Introverted Extroverts Unite!

I started writing this blog at 8:23 p.m. on a Sunday night.

For me, that’s revolutionary.

In fact, the last time I did such a thing was the 12th of never.

For as long as I can remember, I’ve put pen to paper fingers to keyboard first thing in the morning. The earlier, the better. My pithiest musings often happen around 5 a.m. — long before I’m actually awake or caffeinated.

It’s also well, well before I utter any word of any kind. Once I speak—or hear someone else speak, for that matter—it’s all over. I’m dunzo.

An author friend of mine once disclosed that all writers have that sweet spot where they are most productive. However, finding that particular timeframe is often half the battle.

Since I haven’t written anything of merit in almost a week, I decided to wordsmith at the worst possible time. I’ve been conversing all day. My belly is full. I’ve been doom-scrolling for hours. And whatever bit of creativity I may have left in me has seemingly evaporated into the ether.

Yet, I’m forging on.

That’s the introverted extrovert in me.

I’m someone who enjoys social interaction but desperately needs time alone to recharge. And I find writing in solace does the trick. It’s nearly foolproof.

The older I get, the less naturally outgoing I’ve become. At parties, I can maintain a certain level of enthusiasm for about an hour. After that my gusto, my sincerity, and my will to live often fly right out the window.

Introverted extroverts like me usually have to psyche themselves up for elaborate social settings. If you know me, you can actually watch my battery drain when I’m trapped in conversations with no end in sight. Fun fact: my willingness to engage in banter varies based on the topic and the people involved.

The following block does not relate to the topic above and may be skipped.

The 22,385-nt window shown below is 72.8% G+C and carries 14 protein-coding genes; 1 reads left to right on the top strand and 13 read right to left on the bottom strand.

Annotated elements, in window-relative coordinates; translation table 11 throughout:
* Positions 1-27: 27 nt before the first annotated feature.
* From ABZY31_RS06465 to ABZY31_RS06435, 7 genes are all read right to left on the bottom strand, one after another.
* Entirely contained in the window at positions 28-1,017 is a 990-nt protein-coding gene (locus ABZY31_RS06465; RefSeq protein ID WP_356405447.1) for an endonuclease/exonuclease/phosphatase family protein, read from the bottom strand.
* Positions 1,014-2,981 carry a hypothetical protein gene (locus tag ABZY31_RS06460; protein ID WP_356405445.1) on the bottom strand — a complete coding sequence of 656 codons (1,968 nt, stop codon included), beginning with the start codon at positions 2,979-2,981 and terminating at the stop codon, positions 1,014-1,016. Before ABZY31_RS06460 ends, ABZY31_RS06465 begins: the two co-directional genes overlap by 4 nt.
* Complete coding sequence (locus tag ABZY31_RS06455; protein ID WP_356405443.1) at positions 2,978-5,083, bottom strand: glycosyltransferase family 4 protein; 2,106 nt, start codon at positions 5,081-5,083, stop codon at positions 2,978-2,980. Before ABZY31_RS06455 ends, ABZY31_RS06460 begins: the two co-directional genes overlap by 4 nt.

How bad can it get? At a fancy-schmancy formal fundraiser a month ago, I actually announced, “Hey, excuse me. I’m going to arbitrarily walk over there for no reason.”

If you mistake me for an extrovert, I’ll give you a pass, but only once. I get itmy extroverted behaviors are often on display. But just know, my need for introspection and solitude trumps everything else. And—sidebar—if you think I’m being disingenuous at parties, it’s probably because you won’t stop talking.

Now that this blog is done-ish, I feel a sense of relief and renewal. (I’ll still probably revise it a half dozen times over the next 24 hours.) So, shout-out to my co-extroverted introverts! If you feel my pain, chime in. If you can empathize, comment away. And if you’ve ever left a party after a scant 15 minutes, just know—you are my people.

2 thoughts on “Introverted Extroverts Unite!

  1. I’m so with you on this. People mistake me for an extrovert all the time. And 5 am such a good time for creative thinking.

  2. The older I get, the more I am perfectly content with just being at home. In fact, my wife and I have recently put money into our home to build our own little oasis. Why leave? I have everything right here.
    I used to be the life of every party I went to. But you are right…it takes a lot of energy to keep that up.

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